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Royal London is sounding a note of caution that most interest-only borrowers hoping for a retirement interest-only (RIO) loan to rescue them at the end of their mortgage term face disappointment because they haven’t saved enough into their pension, and so would struggle to meet the ongoing repayments in retirement.
With many thousands of interest-only borrowers coming to the end of their loans in the next few years, and no obvious way of paying off the capital balance, some had hoped that a new interest-only mortgage running through retirement could be the answer.
However, around 12 million people are still not saving enough even to cover basic living costs after they retire, making it unlikely that they will be able to afford the cost of servicing a mortgage debt in addition. As a result, many will find that they fail stringent affordability tests applied by RIO mortgage lenders.
The existing affordability test for a standard working-age mortgage relies heavily on the income of the highest earner or joint earnings. In retirement, the lender must look at how the mortgage interest will be paid after one partner dies. This means that it is the income when one partner becomes a widow or widower that determines if the mortgage is affordable. With many pensions stopping when someone dies or passing on only a modest percentage to a surviving partner, a mortgage that may seem affordable when both partners are still alive can become unaffordable if one dies.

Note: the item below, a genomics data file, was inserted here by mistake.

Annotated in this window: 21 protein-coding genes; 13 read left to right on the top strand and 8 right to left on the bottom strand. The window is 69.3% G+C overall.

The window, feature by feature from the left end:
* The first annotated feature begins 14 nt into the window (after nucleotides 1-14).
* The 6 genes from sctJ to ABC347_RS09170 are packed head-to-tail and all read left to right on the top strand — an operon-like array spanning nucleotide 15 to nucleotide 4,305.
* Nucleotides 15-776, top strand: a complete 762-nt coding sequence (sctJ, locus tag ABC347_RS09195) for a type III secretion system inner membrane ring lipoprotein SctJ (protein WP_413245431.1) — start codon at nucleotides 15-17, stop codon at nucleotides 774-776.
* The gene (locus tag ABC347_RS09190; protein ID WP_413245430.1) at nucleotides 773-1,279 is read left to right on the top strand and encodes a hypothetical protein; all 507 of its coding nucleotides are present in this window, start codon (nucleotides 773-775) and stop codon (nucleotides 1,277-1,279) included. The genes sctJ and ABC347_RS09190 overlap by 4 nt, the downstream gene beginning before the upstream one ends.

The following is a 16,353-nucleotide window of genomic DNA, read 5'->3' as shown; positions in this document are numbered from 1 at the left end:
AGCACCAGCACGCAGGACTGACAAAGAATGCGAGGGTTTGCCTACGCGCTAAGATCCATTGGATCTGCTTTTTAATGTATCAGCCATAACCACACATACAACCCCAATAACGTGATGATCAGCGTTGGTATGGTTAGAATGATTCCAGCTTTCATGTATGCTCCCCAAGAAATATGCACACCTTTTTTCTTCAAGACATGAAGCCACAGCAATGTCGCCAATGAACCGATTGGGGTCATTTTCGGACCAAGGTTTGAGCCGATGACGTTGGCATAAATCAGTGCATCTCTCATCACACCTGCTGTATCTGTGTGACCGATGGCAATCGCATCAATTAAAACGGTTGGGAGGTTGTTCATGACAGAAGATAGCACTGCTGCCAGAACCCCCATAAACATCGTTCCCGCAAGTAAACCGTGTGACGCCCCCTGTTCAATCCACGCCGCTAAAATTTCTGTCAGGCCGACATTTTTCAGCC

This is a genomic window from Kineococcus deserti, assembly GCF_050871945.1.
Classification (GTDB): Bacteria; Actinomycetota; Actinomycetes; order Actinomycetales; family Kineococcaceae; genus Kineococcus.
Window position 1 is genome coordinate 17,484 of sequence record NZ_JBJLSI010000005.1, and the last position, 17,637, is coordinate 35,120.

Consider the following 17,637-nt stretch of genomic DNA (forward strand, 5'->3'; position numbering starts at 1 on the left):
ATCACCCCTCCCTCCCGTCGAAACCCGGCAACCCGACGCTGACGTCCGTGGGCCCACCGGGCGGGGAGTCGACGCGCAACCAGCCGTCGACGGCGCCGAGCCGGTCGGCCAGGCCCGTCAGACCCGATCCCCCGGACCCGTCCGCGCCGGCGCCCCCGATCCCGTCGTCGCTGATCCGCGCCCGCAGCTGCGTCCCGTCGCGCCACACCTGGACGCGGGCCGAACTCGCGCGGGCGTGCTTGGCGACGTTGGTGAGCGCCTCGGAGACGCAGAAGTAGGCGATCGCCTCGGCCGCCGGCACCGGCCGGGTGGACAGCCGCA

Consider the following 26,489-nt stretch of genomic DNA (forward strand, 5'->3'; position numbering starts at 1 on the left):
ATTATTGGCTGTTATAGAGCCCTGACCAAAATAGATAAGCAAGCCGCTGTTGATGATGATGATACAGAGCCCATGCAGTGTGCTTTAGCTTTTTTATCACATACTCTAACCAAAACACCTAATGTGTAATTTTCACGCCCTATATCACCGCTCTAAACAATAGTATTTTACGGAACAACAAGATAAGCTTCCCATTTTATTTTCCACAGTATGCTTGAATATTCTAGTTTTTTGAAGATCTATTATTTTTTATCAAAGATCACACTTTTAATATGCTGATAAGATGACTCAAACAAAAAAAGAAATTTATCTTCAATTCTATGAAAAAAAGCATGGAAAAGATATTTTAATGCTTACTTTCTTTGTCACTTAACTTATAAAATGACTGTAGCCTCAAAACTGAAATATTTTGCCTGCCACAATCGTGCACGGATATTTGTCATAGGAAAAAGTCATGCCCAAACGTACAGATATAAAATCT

According to the Financial Conduct Authority, around 10% of interest-only loans are not backed up with any repayment plan, while 50% are likely to have a shortfall. There were 550,000 interest-only mortgages borrowers over the age of 55 in December 2018, representing about a third of the total 1.66m, according to UK Finance.
Becky O’Connor, personal finance specialist at Royal London, said: “The introduction of RIOs may give false hope to hundreds of thousands of borrowers with interest-only loans they can’t pay off at the end of the term.
“These loans might seem like the perfect solution, but in practice, because of affordability criteria, they will not be the answer for most people.
“Pensions are not designed to cover housing costs. ‘Target pot’ estimates assume that people who are homeowners have already paid off their loans and will only need to cover other essential living costs, like food and energy bills, in retirement.
“With many people not saving enough in a pension even to cover basic living costs in retirement, many borrowers are likely to have an application for a RIO mortgage rejected or be offered a much lower amount than their shortfall.”
This suggests up to 275,000 borrowers who are already at or approaching retirement face choosing between downsizing; working for longer, taking out an equity release loan or applying for a RIO loan in order to avoid repossession.
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